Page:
New York: The federal government’s drought monitor said that New York City is facing drought conditions as NYC has had just 25-50 percent of normal rainfall over the past 30 days.
Some corners of nearby New Jersey, Long Island, Connecticut, and the Hudson Valley have had less than 25 percent.
According to the Independent, Staten Island, southern Brooklyn, parts of New Jersey, and the south shore of Long Island are in “severe” drought conditions, The city’s other boroughs along with Long Island, New Jersey, and parts of some upstate New York counties are in “moderate drought”,
Yesterday, the National Weather Service (NWS) also warned that drought conditions can increase the risk of wildfires and dry out crops.
All of New York City is now experiencing drought conditions, severe in some spots, per latest drought monitor from @DroughtGov.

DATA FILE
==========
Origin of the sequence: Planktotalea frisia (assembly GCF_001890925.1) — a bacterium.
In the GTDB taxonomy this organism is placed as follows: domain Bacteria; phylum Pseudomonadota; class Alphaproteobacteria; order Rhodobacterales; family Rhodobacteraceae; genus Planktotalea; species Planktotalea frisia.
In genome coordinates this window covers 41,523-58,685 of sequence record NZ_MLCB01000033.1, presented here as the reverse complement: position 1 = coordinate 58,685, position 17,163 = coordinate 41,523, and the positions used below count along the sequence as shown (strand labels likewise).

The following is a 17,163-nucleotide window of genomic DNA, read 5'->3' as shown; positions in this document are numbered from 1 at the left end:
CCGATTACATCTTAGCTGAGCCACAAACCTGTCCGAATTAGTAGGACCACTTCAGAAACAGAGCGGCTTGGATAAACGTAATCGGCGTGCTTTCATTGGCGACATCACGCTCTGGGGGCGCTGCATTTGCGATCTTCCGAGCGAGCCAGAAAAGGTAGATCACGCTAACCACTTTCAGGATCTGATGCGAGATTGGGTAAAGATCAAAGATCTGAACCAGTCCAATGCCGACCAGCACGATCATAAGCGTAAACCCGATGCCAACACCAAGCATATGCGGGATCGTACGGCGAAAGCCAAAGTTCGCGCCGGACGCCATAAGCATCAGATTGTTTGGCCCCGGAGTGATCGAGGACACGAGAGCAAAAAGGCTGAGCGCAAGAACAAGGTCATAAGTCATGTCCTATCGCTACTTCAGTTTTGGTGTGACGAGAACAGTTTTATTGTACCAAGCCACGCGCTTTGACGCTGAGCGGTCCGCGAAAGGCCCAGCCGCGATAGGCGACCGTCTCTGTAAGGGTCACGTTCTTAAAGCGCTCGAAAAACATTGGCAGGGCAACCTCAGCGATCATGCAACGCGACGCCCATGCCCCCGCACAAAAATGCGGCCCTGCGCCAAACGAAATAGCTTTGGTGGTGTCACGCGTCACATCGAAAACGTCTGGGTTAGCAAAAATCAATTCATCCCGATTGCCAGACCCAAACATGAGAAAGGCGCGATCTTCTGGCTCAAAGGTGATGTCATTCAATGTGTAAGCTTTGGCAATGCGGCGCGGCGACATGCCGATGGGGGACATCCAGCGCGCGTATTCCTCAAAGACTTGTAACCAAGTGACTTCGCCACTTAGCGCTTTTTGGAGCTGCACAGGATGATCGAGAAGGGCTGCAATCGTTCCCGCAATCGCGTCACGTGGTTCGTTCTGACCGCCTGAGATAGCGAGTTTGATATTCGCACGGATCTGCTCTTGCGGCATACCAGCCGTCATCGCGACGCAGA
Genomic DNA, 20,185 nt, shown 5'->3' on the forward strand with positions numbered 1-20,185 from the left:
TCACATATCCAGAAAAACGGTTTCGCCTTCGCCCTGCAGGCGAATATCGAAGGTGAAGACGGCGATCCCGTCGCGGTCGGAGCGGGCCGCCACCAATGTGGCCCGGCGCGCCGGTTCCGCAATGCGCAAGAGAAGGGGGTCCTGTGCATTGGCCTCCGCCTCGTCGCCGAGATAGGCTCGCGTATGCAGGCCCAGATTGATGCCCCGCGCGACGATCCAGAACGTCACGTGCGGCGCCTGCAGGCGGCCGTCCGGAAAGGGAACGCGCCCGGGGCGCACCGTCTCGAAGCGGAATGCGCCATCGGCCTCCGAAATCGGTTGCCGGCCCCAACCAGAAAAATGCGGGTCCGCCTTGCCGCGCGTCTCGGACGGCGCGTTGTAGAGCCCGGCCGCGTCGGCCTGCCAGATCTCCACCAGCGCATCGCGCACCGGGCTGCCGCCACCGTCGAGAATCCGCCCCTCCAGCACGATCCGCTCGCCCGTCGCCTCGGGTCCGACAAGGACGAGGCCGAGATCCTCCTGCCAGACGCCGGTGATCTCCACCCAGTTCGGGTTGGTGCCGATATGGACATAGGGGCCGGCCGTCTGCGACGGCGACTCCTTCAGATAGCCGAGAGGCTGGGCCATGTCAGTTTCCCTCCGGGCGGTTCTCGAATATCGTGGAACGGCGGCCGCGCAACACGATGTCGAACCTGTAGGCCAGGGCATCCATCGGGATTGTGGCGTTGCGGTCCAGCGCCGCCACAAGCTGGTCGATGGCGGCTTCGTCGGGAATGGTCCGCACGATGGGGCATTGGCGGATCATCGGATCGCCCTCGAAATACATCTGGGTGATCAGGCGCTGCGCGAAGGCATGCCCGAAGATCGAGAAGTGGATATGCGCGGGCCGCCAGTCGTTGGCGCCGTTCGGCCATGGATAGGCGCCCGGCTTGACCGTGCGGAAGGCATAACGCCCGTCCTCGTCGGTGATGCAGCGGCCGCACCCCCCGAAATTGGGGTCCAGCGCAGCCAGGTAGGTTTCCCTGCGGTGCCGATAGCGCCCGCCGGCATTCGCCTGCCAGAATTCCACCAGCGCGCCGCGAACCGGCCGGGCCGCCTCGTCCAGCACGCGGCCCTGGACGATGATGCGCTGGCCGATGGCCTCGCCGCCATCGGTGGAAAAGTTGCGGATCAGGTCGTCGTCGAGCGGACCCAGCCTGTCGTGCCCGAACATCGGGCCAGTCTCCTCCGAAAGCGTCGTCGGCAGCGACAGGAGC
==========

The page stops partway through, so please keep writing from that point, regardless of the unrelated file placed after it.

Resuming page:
Despite recent rains, many areas remain well below typical rainfall totals for the summer months. pic.twitter.com/DjlHiEbvAR
— NWS New York NY (@NWSNewYorkNY) August 25, 2022
However earlier this month, The New York Times reported that drought is somewhat less of an issue in New York City than in decades past as conservation efforts have lowered the city’s water needs.
In 2021, New Yorkers used about 115 gallons per person, per day, according to the city’s Department of Environmental Protection. In 1979, residents of the five boroughs used about 213 gallons per person, per day.
There’s not too much agriculture in the city proper. But in nearby New Jersey, crops like soybeans, corn and apples are smaller than usual, reports NBC4 News.
Rockland County, north of the city, and parts of Suffolk County, on Long Island, have also declared “water emergencies”, limiting use as a result of the drought.
NBC Boston reports that some areas in the northeast have even seen some small wildfires. This month, a 12-acre fire burned in Harriman State Park, about 36 miles (58 kilometres) north of New York City. Massachusetts has seen more than 100 wildfires in August,